In recent years, U.S. employers have complained of shortages of workers with higher-level skills in information technology, the sciences, and other fields. To find workers with these skills, employers often turn to foreign workers who enter the United States with H-1B visas to work in specialty occupations. Despite the recent economic downturn, employers report that they continue to need higher-skilled workers. Congress passed the Workforce Investment Act of 1998 to create a system connecting employment, education, and training services to better match workers to labor market needs. In 1998, Congress passed legislation raising limits on the number of high-skilled workers entering the United States and imposing a $500 fee on employers--which was later raised to $1000--for each foreign worker for whom they applied. Most of the money collected is to be spent on training that improves the skill of U.S. workers. The National Science Foundation (NSF) receives 22 percent of the funds to distribute as scholarship grants to post-secondary schools that distribute the funds as scholarships for low-income students in computer science, engineering, and mathematics degree programs. The grantees operating skill grant programs use the flexibility allowed by the Department of Labor to administer training through a variety of service delivery options to individuals whose skills need to be upgraded, whereas NSF's scholarship grant programs provide scholarships to low-income students for college degree programs. The training offered by the skill grant programs is based on local workforce needs, although sometimes for lower-skill jobs than those filled by H-1B visa holders, and the scholarship program's training is based on national workforce needs and the types of jobs that many H-1B visa holders fill. Although federal initiatives are not coordinated to strategically address high-skill needs at a national level, local skill grant programs increased coordination, though Labor provided limited assistance to enhance these efforts.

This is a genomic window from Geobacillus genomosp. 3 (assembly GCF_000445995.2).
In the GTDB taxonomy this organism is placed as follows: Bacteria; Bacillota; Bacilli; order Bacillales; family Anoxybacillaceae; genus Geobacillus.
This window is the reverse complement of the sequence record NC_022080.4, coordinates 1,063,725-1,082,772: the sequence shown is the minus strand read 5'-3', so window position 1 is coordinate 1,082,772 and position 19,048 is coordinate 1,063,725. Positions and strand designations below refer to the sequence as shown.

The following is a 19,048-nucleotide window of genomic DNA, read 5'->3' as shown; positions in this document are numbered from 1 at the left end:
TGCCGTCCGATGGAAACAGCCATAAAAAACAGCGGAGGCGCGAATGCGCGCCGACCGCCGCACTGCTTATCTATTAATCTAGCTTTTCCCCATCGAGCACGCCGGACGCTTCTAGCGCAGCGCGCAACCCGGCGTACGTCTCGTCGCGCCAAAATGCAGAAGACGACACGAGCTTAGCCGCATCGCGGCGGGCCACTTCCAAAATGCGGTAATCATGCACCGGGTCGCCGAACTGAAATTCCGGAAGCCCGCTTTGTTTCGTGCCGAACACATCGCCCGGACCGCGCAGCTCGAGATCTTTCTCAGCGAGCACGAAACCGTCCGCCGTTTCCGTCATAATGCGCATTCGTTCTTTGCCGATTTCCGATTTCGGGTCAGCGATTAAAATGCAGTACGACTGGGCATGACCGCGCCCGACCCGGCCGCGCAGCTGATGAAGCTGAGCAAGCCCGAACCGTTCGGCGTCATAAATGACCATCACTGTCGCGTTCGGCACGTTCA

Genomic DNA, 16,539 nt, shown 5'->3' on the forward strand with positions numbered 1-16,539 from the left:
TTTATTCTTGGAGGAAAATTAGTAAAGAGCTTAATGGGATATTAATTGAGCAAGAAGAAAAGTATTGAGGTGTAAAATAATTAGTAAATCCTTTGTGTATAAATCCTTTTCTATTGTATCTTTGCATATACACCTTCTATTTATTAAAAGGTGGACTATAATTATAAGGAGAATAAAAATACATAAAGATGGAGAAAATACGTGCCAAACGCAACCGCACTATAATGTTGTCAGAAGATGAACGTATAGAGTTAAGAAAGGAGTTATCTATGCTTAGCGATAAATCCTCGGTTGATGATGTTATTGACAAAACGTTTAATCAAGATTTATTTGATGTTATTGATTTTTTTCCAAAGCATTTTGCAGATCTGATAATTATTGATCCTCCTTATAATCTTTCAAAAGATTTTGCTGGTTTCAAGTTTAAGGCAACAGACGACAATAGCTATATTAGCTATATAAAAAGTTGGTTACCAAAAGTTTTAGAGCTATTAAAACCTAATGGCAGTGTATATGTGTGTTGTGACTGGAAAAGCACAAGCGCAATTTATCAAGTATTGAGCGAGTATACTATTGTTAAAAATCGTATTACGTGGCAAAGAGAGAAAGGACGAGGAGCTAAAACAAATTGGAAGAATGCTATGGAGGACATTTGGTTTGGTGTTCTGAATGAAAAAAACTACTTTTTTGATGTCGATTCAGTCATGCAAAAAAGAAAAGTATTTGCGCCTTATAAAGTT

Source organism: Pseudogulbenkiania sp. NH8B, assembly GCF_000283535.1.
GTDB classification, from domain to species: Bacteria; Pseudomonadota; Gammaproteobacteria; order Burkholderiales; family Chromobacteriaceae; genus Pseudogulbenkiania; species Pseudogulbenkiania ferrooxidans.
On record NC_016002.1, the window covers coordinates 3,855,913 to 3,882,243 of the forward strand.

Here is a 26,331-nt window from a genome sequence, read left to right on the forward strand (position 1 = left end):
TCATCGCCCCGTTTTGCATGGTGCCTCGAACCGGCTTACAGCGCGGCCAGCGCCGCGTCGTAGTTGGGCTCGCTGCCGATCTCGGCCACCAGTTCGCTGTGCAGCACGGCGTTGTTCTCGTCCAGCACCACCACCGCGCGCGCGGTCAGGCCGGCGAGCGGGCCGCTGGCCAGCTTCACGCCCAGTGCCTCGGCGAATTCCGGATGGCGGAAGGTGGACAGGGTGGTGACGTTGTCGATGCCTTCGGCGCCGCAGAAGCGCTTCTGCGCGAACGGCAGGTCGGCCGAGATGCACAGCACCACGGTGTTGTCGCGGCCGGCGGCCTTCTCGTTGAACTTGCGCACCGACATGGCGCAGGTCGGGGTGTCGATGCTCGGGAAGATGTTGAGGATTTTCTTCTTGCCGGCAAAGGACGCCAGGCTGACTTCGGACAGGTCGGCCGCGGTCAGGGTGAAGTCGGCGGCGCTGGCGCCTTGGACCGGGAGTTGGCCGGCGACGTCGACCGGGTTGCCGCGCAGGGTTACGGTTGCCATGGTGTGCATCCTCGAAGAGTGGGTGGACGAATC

Recommendations for Executive Action
|Department of Labor||1. To ensure that the skill grant program can assess its effectiveness and that information about grantees' successful approaches are shared throughout the program, the Secretary of Labor should implement the new quarterly reporting requirements and expand these requirements to also include information on individual participants and the level of training that is being provided so they can better measure whether the program is achieving its goals.|
|Department of Labor||2. To ensure that the skill grant program can assess its effectiveness and that information about grantees' successful approaches are shared throughout the program, the Secretary of Labor should establish ongoing mechanisms to share successful strategies among grantees and encourage networking.|
|National Science Foundation||3. To ensure that the scholarship program improves its ability to attract and retain students to computer science, engineering, and mathematic fields, the Director of NSF should establish mechanisms to share successful strategies and encourage networking among the postsecondary schools that are grantees.|
|Department of Labor||4. In addition, in a more overarching effort to be responsive to workforce development needs, the Secretary of Labor should be proactive in building a comprehensive approach within the Department and across federal agencies to address high-skill workforce needs across the country.|